I agree that a small part of my argument has to do with circumstance and personal taste. Sure, you might enjoy you’re Chateau Haut-Brion at 25 years of maturity, while I more enjoy it at 10 years of maturity—and it might also have to do with factors like wine service, temperature, and food pairing. But when push comes to shove, I think you’ll find that of-age wines out perform ancient ones, and anyone who says differently is probably just caught up in the ‘romance’.
To approach this from a different angle it might be valuable to examine what makes an ancient wine great. I’ve spent a lot of time around other wine lovers and tasted a lot of old wine. And in that time I’ve tasted a fair amount of what other people would call ‘spectacular’ bottles. Don’t get me wrong. I enjoyed (even loved them) too—but the one thing that every single one of those ‘spectacular’ bottles has in common is that it was drinking ‘fresh, vibrant, and as if it were 10-15 years younger’.
Come on now. Do you realize what you just did there? You held a bottle of wine for a substantial fraction of your lifetime so it could ideally taste young (and you incurred the risk of flaw, breakage, and theft along the way). Am I missing something here, or are you just lighting candles and setting the table for a romantic dinner?
The last thing that pisses me off about old wine is something that I couldn’t fully put my finger on until just recently. I was even hesitant to include it in this commentary for fear of sounding like an ungrateful bitch but I think it’s pretty important so I’ve decided to say it anyway: as a wine ages it departs from what it was originally.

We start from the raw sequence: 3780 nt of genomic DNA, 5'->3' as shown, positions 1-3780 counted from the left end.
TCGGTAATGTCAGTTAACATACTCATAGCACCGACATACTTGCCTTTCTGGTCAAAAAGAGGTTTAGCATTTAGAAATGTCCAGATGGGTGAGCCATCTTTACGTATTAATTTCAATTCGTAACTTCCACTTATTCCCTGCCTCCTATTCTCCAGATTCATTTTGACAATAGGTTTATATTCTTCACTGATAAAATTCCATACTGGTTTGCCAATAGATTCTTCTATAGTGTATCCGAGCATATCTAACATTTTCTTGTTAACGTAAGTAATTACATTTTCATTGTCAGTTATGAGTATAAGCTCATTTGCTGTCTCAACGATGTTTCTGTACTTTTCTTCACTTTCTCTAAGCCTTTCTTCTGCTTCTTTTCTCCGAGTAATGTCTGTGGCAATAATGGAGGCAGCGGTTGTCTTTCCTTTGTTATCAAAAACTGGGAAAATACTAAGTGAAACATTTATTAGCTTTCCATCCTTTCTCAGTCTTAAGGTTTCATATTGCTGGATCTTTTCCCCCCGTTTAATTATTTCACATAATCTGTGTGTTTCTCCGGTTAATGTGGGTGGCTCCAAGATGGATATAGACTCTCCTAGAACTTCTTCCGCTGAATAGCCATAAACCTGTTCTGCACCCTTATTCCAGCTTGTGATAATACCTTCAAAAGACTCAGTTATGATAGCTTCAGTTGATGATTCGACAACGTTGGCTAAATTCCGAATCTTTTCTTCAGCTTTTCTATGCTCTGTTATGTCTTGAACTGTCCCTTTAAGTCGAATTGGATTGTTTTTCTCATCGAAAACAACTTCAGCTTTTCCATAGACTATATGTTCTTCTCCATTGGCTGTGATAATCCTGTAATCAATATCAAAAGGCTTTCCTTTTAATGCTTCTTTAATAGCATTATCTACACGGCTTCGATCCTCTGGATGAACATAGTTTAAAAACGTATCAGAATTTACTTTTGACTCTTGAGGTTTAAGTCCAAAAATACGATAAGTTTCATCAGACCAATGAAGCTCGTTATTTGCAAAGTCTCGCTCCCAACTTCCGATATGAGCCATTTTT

Over the holidays I had the chance—a chance that I am so incredibly grateful for—to taste two different specimens of 1964 Cheval Blanc. Both bottles were sound, had been stored well (to the best of my knowledge), and were opened at the same time, under identical circumstances. And yet they were two completely different wines.
Cheval Blanc 1964 A was austere, mineral driven and earthy with hints of mushroom, cedar, and spice. Cheval 1964 B was rich, full of ripe red fruit with a background of leather, dry earth, and roasted herbs. This degree of bottle variation isn’t something that occurs at the chateau during the winemaking process but something that happens over time as each wine ages. As time goes on each bottle deviates from the original ‘chateau wine’ so that 40 or 50 years later, there is no such thing as ‘1964 Cheval Blanc’ but only variations and fragments of its original spirit. I think this has to do with a lot of things including small variations in importing, storage, and every part of the overall journey—but the greatest, perhaps, is cork variation. As we all know, not only are corks imperfect but the composition of each and every one is in fact quite different. Wines breathe through corks and when two wines breath through two different corks for 40 years—well they end up becoming two different wines. Even identical twins, two offspring with the same DNA grow up to be two different people—well it’s the same story with wine. Ultimately, ‘it could be purple or it could be pink’, ‘pending how you age that shit.’
So sure, hold onto your over-age wines and drink them on special occasions—I know I will—but do so with the full understanding that the value is more sentimental than quality-minded. Logically speaking, you’re much better off going out and buying a wine that is ‘drinking well’ rather than trying to incubate it yourself. Wines die. But don’t be too disappointed because 1936 Beaucastel makes a fine doorstop.